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The AAPG/Datapages Combined Publications Database

AAPG Bulletin


Volume: 57 (1973)

Issue: 4. (April)

First Page: 771

Last Page: 771

Title: Transition from Shelf to Basinal Carbonates in Middle Cambrian Marjum Formation of House Range, Western Utah--Paleoenvironmental Analysis: ABSTRACT

Author(s): Michael J. Brady, Richard B. Koepnick

Article Type: Meeting abstract


Lithofacies of the Marjum Formation in the House Range of west-central Utah indicate that a rather abrupt transition from shallow-shelf to basinal depositional environments persisted in this locality during much of the Middle Cambrian. The beginning of Marjum deposition was marked by the accumulation of deep-water limestones and shales throughout the area, but this pattern soon was disrupted by shoaling and development of shelf conditions in the vicinity of the central and northern House Range. Supratidal to shallow subtidal carbonates formed on the shelf as deposition of slope and basinal sediments continued a few miles south for the remainder of Marjum time.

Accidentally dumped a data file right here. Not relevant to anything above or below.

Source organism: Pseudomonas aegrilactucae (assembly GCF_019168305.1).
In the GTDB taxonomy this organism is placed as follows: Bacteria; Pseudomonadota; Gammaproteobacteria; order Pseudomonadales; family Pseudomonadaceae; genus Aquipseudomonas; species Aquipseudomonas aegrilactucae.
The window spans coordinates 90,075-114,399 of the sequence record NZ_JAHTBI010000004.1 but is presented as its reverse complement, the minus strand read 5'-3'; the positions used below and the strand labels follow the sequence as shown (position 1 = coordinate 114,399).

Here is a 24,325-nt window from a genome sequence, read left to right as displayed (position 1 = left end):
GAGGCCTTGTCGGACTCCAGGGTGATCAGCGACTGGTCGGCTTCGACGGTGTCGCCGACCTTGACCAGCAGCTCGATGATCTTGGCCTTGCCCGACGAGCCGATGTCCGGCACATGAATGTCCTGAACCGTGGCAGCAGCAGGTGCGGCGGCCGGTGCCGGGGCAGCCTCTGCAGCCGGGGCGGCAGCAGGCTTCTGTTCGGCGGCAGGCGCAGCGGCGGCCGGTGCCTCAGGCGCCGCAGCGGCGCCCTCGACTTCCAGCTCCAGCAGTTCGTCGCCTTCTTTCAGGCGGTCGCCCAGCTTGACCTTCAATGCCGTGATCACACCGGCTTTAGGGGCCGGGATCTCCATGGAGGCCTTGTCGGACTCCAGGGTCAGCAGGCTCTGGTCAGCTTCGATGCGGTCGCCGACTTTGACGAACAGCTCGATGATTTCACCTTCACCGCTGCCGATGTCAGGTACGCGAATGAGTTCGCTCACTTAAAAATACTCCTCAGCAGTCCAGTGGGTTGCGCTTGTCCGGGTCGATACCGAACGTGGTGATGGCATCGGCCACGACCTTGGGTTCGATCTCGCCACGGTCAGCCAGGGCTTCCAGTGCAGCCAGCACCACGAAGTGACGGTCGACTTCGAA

Algal-laminated and pelletal dolomitic mudstones accumulated in the extensive supratidal and intertidal areas that existed on the shelf. Some stromatolitic units are evenly laminated, whereas others have laminae that are irregular and discontinuous. The pelletal mudstones exhibit fenestral fabrics and contain intraformational conglomerate lenses, commonly including clasts reworked from the stromatolitic units. Wave ripples and desiccation features associated with these lithologies are further evidence of their shoal-water origin and periodic exposure.

Pelleted, intraclastic wackestones and packstones characterize the shallow subtidal environments of the shelf and shelf-slope. Interspersed with the slope sediments are units containing both algal-coated and uncoated intraclasts. The coated grains are on the upper part of the slope and were derived from the shelf edge, whereas the uncoated clasts were largely reworked from slope deposits. In addition, the coated grains have undergone little transport, but the uncoated clasts are well sorted and rounded, and are commonly graded.

Fossiliferous wackestones and laminated mudstones with interbedded shales represent the deeper water toe-of-slope and basinal sediments. The fossiliferous units have been moderately bioturbated, but the finely laminated mudstones, which were deposited well below wave base, are essentially undisturbed. The presence of sponge spicules and presence of small-scale cross laminations and microscopic cut-and-fill structures are typical of these dark, thin-bedded limestones. Depositional slopes in this part of the basin are indicated by penecontemporaneous slump structures and debris lenses deposited by submarine slides.

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